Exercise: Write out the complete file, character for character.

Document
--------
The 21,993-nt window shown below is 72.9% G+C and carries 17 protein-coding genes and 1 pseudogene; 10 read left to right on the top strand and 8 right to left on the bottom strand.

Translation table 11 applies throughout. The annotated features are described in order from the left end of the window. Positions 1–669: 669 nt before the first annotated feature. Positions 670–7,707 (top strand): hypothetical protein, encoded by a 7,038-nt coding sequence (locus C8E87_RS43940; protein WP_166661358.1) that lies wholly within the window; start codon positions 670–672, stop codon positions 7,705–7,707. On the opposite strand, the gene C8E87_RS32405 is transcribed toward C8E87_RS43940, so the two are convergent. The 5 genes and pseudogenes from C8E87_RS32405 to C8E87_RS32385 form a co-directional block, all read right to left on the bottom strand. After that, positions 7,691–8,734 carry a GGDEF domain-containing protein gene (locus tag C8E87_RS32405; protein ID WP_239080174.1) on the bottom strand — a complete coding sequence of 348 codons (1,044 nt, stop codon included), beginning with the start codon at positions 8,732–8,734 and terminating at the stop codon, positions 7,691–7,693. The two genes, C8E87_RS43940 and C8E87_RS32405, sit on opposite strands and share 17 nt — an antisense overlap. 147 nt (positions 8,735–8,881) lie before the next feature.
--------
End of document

The 21,993-nt window shown below is 72.9% G+C and carries 17 protein-coding genes and 1 pseudogene; 10 read left to right on the top strand and 8 right to left on the bottom strand.

Translation table 11 applies throughout. The annotated features are described in order from the left end of the window. Positions 1–669: 669 nt before the first annotated feature. Positions 670–7,707 (top strand): hypothetical protein, encoded by a 7,038-nt coding sequence (locus C8E87_RS43940; protein WP_166661358.1) that lies wholly within the window; start codon positions 670–672, stop codon positions 7,705–7,707. On the opposite strand, the gene C8E87_RS32405 is transcribed toward C8E87_RS43940, so the two are convergent. The 5 genes and pseudogenes from C8E87_RS32405 to C8E87_RS32385 form a co-directional block, all read right to left on the bottom strand. After that, positions 7,691–8,734 carry a GGDEF domain-containing protein gene (locus tag C8E87_RS32405; protein ID WP_239080174.1) on the bottom strand — a complete coding sequence of 348 codons (1,044 nt, stop codon included), beginning with the start codon at positions 8,732–8,734 and terminating at the stop codon, positions 7,691–7,693. The two genes, C8E87_RS43940 and C8E87_RS32405, sit on opposite strands and share 17 nt — an antisense overlap. 147 nt (positions 8,735–8,881) lie before the next feature.